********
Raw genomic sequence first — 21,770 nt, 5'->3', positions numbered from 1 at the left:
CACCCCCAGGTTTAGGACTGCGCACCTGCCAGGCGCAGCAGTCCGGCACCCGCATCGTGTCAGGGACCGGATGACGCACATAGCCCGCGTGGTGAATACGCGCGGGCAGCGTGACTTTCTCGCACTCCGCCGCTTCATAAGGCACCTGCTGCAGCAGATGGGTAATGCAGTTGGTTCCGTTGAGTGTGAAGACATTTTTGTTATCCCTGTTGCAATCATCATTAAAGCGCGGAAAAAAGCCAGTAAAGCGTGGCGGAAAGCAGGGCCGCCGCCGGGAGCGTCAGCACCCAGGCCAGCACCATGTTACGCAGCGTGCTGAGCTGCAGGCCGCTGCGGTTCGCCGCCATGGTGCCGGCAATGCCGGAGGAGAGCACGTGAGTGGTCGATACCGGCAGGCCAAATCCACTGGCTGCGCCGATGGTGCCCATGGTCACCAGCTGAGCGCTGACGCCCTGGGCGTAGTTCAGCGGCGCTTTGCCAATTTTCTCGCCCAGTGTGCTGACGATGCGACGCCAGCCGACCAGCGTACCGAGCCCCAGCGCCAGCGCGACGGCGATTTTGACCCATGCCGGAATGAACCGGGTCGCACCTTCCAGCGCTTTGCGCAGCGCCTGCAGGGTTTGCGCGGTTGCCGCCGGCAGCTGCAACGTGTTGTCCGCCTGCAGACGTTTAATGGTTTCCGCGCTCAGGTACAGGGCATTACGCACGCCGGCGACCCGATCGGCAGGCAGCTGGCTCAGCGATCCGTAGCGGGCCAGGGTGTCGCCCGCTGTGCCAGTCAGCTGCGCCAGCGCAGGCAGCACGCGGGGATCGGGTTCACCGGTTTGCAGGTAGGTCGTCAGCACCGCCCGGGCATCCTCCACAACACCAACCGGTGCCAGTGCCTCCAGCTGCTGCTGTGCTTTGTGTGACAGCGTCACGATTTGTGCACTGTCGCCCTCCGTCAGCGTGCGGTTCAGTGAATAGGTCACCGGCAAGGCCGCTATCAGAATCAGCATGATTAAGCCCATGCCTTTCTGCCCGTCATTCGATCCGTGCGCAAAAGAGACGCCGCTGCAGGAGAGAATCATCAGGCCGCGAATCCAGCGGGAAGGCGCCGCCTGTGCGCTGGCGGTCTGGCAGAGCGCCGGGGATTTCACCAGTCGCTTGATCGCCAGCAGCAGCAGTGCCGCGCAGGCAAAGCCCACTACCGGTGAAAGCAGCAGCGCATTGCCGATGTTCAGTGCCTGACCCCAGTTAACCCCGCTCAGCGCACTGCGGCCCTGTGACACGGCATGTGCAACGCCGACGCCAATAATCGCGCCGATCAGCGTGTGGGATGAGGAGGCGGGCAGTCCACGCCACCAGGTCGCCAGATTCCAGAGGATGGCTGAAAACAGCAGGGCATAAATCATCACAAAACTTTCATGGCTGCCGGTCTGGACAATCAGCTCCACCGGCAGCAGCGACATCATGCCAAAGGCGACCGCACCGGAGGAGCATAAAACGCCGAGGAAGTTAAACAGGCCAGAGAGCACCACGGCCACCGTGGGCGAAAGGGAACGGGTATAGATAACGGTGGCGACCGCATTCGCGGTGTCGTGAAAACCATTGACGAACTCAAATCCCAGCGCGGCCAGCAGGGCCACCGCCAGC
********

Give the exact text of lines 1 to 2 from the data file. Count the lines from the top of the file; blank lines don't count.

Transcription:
Raw genomic sequence first — 21,770 nt, 5'->3', positions numbered from 1 at the left:
CACCCCCAGGTTTAGGACTGCGCACCTGCCAGGCGCAGCAGTCCGGCACCCGCATCGTGTCAGGGACCGGATGACGCACATAGCCCGCGTGGTGAATACGCGCGGGCAGCGTGACTTTCTCGCACTCCGCCGCTTCATAAGGCACCTGCTGCAGCAGATGGGTAATGCAGTTGGTTCCGTTGAGTGTGAAGACATTTTTGTTATCCCTGTTGCAATCATCATTAAAGCGCGGAAAAAAGCCAGTAAAGCGTGGCGGAAAGCAGGGCCGCCGCCGGGAGCGTCAGCACCCAGGCCAGCACCATGTTACGCAGCGTGCTGAGCTGCAGGCCGCTGCGGTTCGCCGCCATGGTGCCGGCAATGCCGGAGGAGAGCACGTGAGTGGTCGATACCGGCAGGCCAAATCCACTGGCTGCGCCGATGGTGCCCATGGTCACCAGCTGAGCGCTGACGCCCTGGGCGTAGTTCAGCGGCGCTTTGCCAATTTTCTCGCCCAGTGTGCTGACGATGCGACGCCAGCCGACCAGCGTACCGAGCCCCAGCGCCAGCGCGACGGCGATTTTGACCCATGCCGGAATGAACCGGGTCGCACCTTCCAGCGCTTTGCGCAGCGCCTGCAGGGTTTGCGCGGTTGCCGCCGGCAGCTGCAACGTGTTGTCCGCCTGCAGACGTTTAATGGTTTCCGCGCTCAGGTACAGGGCATTACGCACGCCGGCGACCCGATCGGCAGGCAGCTGGCTCAGCGATCCGTAGCGGGCCAGGGTGTCGCCCGCTGTGCCAGTCAGCTGCGCCAGCGCAGGCAGCACGCGGGGATCGGGTTCACCGGTTTGCAGGTAGGTCGTCAGCACCGCCCGGGCATCCTCCACAACACCAACCGGTGCCAGTGCCTCCAGCTGCTGCTGTGCTTTGTGTGACAGCGTCACGATTTGTGCACTGTCGCCCTCCGTCAGCGTGCGGTTCAGTGAATAGGTCACCGGCAAGGCCGCTATCAGAATCAGCATGATTAAGCCCATGCCTTTCTGCCCGTCATTCGATCCGTGCGCAAAAGAGACGCCGCTGCAGGAGAGAATCATCAGGCCGCGAATCCAGCGGGAAGGCGCCGCCTGTGCGCTGGCGGTCTGGCAGAGCGCCGGGGATTTCACCAGTCGCTTGATCGCCAGCAGCAGCAGTGCCGCGCAGGCAAAGCCCACTACCGGTGAAAGCAGCAGCGCATTGCCGATGTTCAGTGCCTGACCCCAGTTAACCCCGCTCAGCGCACTGCGGCCCTGTGACACGGCATGTGCAACGCCGACGCCAATAATCGCGCCGATCAGCGTGTGGGATGAGGAGGCGGGCAGTCCACGCCACCAGGTCGCCAGATTCCAGAGGATGGCTGAAAACAGCAGGGCATAAATCATCACAAAACTTTCATGGCTGCCGGTCTGGACAATCAGCTCCACCGGCAGCAGCGACATCATGCCAAAGGCGACCGCACCGGAGGAGCATAAAACGCCGAGGAAGTTAAACAGGCCAGAGAGCACCACGGCCACCGTGGGCGAAAGGGAACGGGTATAGATAACGGTGGCGACCGCATTCGCGGTGTCGTGAAAACCATTGACGAACTCAAATCCCAGCGCGGCCAGCAGGGCCACCGCCAGC